Indexed on: 25 Jan '17Published on: 25 Jan '17Published in: Diabetes care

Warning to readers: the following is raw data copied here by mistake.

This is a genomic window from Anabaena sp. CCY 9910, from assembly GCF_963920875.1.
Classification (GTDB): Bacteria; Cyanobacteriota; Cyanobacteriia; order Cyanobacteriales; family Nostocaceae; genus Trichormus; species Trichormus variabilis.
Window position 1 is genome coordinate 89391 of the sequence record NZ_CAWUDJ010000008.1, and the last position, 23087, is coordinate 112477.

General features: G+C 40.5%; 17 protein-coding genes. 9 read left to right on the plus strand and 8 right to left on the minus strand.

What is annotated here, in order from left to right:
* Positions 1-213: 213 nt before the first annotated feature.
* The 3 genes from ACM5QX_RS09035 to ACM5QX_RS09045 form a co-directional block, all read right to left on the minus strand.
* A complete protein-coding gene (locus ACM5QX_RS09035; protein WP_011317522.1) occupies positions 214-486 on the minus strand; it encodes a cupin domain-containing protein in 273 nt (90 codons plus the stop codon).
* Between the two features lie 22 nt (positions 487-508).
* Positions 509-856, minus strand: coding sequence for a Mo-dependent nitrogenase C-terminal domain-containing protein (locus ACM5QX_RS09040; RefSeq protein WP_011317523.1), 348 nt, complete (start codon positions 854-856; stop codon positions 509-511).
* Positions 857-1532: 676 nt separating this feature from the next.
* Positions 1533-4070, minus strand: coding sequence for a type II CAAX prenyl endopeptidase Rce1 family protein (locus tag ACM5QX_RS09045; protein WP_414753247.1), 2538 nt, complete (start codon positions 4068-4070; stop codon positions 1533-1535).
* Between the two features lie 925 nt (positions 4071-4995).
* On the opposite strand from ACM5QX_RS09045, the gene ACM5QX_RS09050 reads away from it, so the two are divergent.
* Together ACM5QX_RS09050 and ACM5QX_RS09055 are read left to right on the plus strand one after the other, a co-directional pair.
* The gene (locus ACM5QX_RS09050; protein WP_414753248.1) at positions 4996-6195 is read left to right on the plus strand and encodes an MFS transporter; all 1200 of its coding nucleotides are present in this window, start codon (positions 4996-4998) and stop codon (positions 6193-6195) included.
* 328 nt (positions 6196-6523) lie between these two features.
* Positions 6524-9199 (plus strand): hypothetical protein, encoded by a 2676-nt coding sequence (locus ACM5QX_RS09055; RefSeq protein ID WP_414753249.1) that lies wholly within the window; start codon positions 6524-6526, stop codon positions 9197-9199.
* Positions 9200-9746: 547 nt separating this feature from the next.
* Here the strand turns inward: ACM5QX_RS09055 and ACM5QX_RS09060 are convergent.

The objective of this study was to compare glucose control in participants with type 1 diabetes receiving insulin glargine 300 U/mL (Gla-300) or glargine 100 U/mL (Gla-100) in the morning or evening, in combination with mealtime insulin.In this 16-week, exploratory, open-label, parallel-group, two-period crossover study (clinicaltrials.gov identifier NCT01658579), 59 adults with type 1 diabetes were randomized (1:1:1:1) to once-daily Gla-300 or Gla-100 given in the morning or evening (with crossover in the injection schedule). The primary efficacy end point was the mean percentage of time in the target glucose range (80-140 mg/dL), as measured using continuous glucose monitoring (CGM), during the last 2 weeks of each 8-week period. Additional end points included other CGM glycemic control parameters, hypoglycemia (per self-monitored plasma glucose [SMPG]), and adverse events.The percentage of time within the target glucose range was comparable between the Gla-300 and Gla-100 groups. There was significantly less increase in CGM-based glucose during the last 4 h of the 24-h injection interval for Gla-300 compared with Gla-100 (least squares mean difference -14.7 mg/dL [95% CI -26.9 to -2.5]; P = 0.0192). Mean 24-h glucose curves for the Gla-300 group were smoother (lower glycemic excursions), irrespective of morning or evening injection. Four metrics of intrasubject interstitial glucose variability showed no difference between Gla-300 and Gla-100. Nocturnal confirmed (<54 mg/dL by SMPG) or severe hypoglycemia rate was lower for Gla-300 participants than for Gla-100 participants (4.0 vs. 9.0 events per participant-year; rate ratio 0.45 [95% CI 0.24-0.82]).Less increase in CGM-based glucose levels in the last 4 h of the 24-h injection interval, smoother average 24-h glucose profiles irrespective of injection time, and reduced nocturnal hypoglycemia were observed with Gla-300 versus Gla-100.